Equality Tasmania has released two new fact sheets about the adverse impact of the proposed Religious Discrimination Bill on Tasmania with the aim of encouraging Tasmanians to make their views known to the Federal Government.
Tasmania is singled-out for special ill-treatment under the Religious Discrimination Bill because it has stronger discrimination protections than the other states.
In the new fact sheets the benefits of Tasmania’s existing discrimination law are explained, while the Federal Government’s stated rationale for overriding the Tasmanian law is demolished.
Equality Tasmania spokesperson, Andrew Badcock, said,
“We are circulating these fact sheets to mobilise Tasmanians to defend our gold-standard Anti-Discrimination Act from attack.”
“Tasmania has gone from having the worst laws on LGBTIQ human rights to having the best, and we will not allow our progress to be rolled back.”
“We want all Tasmanians who will be adversely impacted by this override, including everyone who falls foul of traditional religious dogma, to take action.”
One fact sheet looks at all the impacts of the Religious Discrimination Bill on LGBTIQ Tasmanians. The other looks at the impact of the override on a broad range of disadvantaged Tasmanians including LGBTIQ people, people with a disability, single parents, unmarried partners racial minorities and others.
The sheet specific to LGBTIQ rights says the Federal Government’s attack on LGBTIQ equality will
- Undermine both the letter and the spirit of Tasmania’s world-class LGBTIQ anti-discrimination laws
- Give permission to prejudice and hate to destroy the lives of LGBTIQ people, and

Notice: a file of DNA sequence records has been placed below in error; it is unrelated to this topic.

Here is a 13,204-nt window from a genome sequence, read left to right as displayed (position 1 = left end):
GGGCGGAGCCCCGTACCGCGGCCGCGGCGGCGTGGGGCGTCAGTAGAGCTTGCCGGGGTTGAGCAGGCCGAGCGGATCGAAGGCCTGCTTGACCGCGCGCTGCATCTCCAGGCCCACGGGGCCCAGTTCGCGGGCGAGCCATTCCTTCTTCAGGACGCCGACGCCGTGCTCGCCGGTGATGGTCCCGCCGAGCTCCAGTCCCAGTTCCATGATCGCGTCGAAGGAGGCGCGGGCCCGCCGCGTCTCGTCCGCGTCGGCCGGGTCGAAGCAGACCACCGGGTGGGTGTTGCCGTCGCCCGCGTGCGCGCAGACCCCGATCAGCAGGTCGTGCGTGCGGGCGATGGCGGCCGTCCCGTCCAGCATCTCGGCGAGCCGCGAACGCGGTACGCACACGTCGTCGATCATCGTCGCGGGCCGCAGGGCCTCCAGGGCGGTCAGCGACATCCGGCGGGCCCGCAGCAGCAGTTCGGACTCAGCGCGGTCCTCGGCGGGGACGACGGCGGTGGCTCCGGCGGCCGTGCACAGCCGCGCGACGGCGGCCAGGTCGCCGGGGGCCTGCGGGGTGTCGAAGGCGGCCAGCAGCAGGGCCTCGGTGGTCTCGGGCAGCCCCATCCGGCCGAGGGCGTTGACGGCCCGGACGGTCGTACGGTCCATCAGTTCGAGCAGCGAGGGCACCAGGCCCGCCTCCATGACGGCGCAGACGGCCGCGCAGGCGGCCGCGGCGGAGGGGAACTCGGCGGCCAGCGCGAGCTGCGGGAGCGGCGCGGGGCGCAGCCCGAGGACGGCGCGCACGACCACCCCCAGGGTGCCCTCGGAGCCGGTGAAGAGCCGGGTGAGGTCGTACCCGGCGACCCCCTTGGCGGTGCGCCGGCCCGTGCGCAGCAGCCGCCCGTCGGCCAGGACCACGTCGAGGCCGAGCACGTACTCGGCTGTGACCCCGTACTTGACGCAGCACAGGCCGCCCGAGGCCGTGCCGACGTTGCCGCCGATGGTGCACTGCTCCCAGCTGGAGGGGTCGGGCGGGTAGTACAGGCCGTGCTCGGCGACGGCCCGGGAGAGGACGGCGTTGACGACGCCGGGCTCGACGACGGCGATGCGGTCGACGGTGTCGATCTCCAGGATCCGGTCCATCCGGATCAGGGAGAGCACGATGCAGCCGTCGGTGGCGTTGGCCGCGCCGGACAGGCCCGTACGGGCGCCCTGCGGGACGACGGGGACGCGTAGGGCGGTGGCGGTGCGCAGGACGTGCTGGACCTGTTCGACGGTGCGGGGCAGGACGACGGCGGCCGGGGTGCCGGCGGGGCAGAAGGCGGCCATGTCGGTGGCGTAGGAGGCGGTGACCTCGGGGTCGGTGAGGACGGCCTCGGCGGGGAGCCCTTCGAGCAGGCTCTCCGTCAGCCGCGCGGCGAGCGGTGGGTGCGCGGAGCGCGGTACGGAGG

- Threaten to turn back the clock to a time when discrimination was acceptable in Tasmania
The second sheet, about the override of Tasmania’s offensive language law, lists some of the many laws that prohibit offensive language. These range across child care to motor vehicle registration and include a prohibition on offending politicians. The sheet concludes
“The one feature of section 17(1) that makes it different to other laws that prohibit offensive language is that it generally protects those who are disadvantaged, stigmatised, marginalised and vulnerable from those who are powerful and in positions of authority. Section 17(1) is under attack precisely because it protects the vulnerable and holds the powerful to account.”
Submissions to the federal government close on October 2nd and should be sent to the Religious Discrimination Bill consultation, C/o [email protected]
To sign Equality Tasmania's petition calling on federal government to respect an inclusive Tasmania and protect all rights, not just some, click here.
To sign just.equal's petition for a Human Rights Act rather than elevating religion above all others, click here.
PDF versions of Equality Tasmania's Religious Discrimination Bill Fact Sheets are available for download:
Fact Sheet One:
Fact Sheet Two: